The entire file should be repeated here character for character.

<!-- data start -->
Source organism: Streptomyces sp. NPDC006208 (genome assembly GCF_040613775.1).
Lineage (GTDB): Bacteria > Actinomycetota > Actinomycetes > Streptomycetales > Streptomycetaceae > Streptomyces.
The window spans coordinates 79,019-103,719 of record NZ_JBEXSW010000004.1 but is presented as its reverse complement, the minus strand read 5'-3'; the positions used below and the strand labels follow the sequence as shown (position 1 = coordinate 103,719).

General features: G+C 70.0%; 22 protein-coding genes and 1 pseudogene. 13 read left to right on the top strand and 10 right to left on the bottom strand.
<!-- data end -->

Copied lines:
Source organism: Streptomyces sp. NPDC006208 (genome assembly GCF_040613775.1).
Lineage (GTDB): Bacteria > Actinomycetota > Actinomycetes > Streptomycetales > Streptomycetaceae > Streptomyces.
The window spans coordinates 79,019-103,719 of record NZ_JBEXSW010000004.1 but is presented as its reverse complement, the minus strand read 5'-3'; the positions used below and the strand labels follow the sequence as shown (position 1 = coordinate 103,719).

General features: G+C 70.0%; 22 protein-coding genes and 1 pseudogene. 13 read left to right on the top strand and 10 right to left on the bottom strand.